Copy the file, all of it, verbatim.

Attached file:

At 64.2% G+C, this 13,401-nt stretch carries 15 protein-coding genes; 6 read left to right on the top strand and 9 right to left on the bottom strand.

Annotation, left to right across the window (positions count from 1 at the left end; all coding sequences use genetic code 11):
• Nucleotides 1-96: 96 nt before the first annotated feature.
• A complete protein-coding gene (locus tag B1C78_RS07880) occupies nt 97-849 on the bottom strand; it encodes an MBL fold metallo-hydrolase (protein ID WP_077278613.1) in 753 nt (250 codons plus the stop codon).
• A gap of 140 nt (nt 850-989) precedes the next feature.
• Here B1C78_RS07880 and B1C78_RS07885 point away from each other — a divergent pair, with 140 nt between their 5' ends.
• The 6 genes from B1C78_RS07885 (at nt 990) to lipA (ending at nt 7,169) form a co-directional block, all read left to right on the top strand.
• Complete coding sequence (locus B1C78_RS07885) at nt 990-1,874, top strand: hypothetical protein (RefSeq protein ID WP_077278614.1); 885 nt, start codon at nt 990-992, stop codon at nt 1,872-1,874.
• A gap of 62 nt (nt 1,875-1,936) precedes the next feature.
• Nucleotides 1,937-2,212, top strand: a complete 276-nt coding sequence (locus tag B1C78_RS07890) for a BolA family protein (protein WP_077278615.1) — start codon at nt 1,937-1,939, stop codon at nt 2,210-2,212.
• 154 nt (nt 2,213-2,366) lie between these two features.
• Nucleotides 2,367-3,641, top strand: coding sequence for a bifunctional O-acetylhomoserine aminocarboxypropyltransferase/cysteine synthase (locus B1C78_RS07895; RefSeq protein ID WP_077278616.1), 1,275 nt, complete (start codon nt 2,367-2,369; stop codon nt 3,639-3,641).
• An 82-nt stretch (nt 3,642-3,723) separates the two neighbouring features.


At 64.2% G+C, this 13,401-nt stretch carries 15 protein-coding genes; 6 read left to right on the top strand and 9 right to left on the bottom strand.

Annotation, left to right across the window (positions count from 1 at the left end; all coding sequences use genetic code 11):
• Nucleotides 1-96: 96 nt before the first annotated feature.
• A complete protein-coding gene (locus tag B1C78_RS07880) occupies nt 97-849 on the bottom strand; it encodes an MBL fold metallo-hydrolase (protein ID WP_077278613.1) in 753 nt (250 codons plus the stop codon).
• A gap of 140 nt (nt 850-989) precedes the next feature.
• Here B1C78_RS07880 and B1C78_RS07885 point away from each other — a divergent pair, with 140 nt between their 5' ends.
• The 6 genes from B1C78_RS07885 (at nt 990) to lipA (ending at nt 7,169) form a co-directional block, all read left to right on the top strand.
• Complete coding sequence (locus B1C78_RS07885) at nt 990-1,874, top strand: hypothetical protein (RefSeq protein ID WP_077278614.1); 885 nt, start codon at nt 990-992, stop codon at nt 1,872-1,874.
• A gap of 62 nt (nt 1,875-1,936) precedes the next feature.
• Nucleotides 1,937-2,212, top strand: a complete 276-nt coding sequence (locus tag B1C78_RS07890) for a BolA family protein (protein WP_077278615.1) — start codon at nt 1,937-1,939, stop codon at nt 2,210-2,212.
• 154 nt (nt 2,213-2,366) lie between these two features.
• Nucleotides 2,367-3,641, top strand: coding sequence for a bifunctional O-acetylhomoserine aminocarboxypropyltransferase/cysteine synthase (locus B1C78_RS07895; RefSeq protein ID WP_077278616.1), 1,275 nt, complete (start codon nt 2,367-2,369; stop codon nt 3,639-3,641).
• An 82-nt stretch (nt 3,642-3,723) separates the two neighbouring features.